Cross-sectional investigation on the accuracy of alternate site glucose testing using the Soft-Sense glucose meter
Swiss Medical Weekly
The aim of this study was to evaluate possible differences in the results of blood glucose testing with the Soft-Sense blood glucose monitoring system (Abbott MediSense, Wiesbaden, Germany; not yet available in Switzerland) using different sites for drawing whole blood samples. In total, 66 patients participated in the study. Blood glucose measurements were performed with the Soft-Sense device taking capillary blood from the forearm and the fingertip. The results were compared with blood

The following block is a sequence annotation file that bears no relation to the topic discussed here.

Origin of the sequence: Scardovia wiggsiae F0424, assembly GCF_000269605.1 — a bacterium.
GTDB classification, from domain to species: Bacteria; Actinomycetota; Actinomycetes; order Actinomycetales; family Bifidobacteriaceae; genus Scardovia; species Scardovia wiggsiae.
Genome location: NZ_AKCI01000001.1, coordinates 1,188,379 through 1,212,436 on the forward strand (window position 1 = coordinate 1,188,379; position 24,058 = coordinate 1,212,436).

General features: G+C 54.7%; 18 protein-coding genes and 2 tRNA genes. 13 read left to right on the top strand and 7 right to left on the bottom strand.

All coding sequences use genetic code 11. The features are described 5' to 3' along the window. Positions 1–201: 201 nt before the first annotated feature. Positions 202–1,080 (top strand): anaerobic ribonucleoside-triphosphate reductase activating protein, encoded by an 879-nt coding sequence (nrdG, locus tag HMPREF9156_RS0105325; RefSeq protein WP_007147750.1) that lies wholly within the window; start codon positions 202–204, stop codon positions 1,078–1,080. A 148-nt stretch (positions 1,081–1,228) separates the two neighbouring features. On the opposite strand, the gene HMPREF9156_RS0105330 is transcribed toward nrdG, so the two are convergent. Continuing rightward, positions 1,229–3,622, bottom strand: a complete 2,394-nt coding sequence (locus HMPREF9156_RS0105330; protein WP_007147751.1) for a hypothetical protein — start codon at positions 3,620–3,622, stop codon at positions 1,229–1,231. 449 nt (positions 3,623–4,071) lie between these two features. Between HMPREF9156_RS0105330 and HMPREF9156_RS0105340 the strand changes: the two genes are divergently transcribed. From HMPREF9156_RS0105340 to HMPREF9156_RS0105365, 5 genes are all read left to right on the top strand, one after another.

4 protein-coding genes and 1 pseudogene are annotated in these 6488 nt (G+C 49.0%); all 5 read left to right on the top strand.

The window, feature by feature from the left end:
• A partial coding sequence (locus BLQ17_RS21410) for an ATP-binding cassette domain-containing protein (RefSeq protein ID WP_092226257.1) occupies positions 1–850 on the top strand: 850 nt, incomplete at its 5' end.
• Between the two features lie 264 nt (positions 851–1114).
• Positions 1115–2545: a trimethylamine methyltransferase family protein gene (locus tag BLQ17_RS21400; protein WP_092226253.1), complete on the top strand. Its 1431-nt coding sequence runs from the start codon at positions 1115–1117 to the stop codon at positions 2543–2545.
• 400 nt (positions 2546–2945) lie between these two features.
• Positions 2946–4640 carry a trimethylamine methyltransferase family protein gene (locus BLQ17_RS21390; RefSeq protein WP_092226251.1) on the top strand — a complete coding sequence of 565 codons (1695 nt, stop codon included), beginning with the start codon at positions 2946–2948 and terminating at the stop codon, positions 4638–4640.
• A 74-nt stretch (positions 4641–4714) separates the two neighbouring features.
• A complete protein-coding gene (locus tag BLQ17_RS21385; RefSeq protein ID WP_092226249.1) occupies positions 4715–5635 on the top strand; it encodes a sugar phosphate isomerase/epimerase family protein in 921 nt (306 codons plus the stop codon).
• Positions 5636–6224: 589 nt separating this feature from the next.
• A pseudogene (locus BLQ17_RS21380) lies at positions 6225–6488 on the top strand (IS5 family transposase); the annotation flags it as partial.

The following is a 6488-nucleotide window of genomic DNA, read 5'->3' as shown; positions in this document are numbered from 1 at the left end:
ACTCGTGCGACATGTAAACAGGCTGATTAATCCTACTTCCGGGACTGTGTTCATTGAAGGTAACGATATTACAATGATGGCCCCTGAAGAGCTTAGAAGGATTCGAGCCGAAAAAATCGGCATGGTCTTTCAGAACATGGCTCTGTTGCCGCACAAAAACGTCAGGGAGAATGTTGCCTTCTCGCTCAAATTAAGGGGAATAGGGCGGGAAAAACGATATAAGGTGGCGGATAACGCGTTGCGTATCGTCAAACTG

... d with blood glucose measurements by means of a laboratory reference method using blood from the fingertips. 276 blood glucose data sets could be obtained and were used for the examination of the accuracy of blood glucose measurements at both different sites. Blood glucose results obtained from the arm with Soft-Sense correlated well and were nearly parallel with the results achieved from the fingertip with a laboratory reference method (regression analysis: slope = 0.981; intercept = 0.045 mmol/l (0.819 mg/dl); correlation coefficient r = 0.943). Error grid analysis showed 99.2% of the measurements within clinically acceptable zones A and B. In addition, finger stick measurements done with the Soft-Sense device and the reference method revealed a strong correlation (regression analysis: slope = 0.959; intercept = -0.042 mmol/l (0.748 mg/dl); correlation coefficient r = 0.972). Error grid analysis showed 98.9% of all blood glucose readings within clinically acceptable zones A and B. Mean absolute percent deviations were 9.3+/- 8.1% for the finger tests and 11.2+/- 8.7% for the arm tests. If blood glucose values exceeded 11.1 mmol/l (200 mg/dl), measurements revealed from the forearm were slightly lower than the measurements obtained from the fingertips. The results indicate that the automated blood glucose monitoring device Soft-Sense provides accurate results independent of the measuring site. As with other alternate site testing devices, nearly painless blood collection at the forearm might help to increase patients readiness to perform more frequent measurements by self blood glucose monitoring, which is a known prerequisite of improved blood glucose control.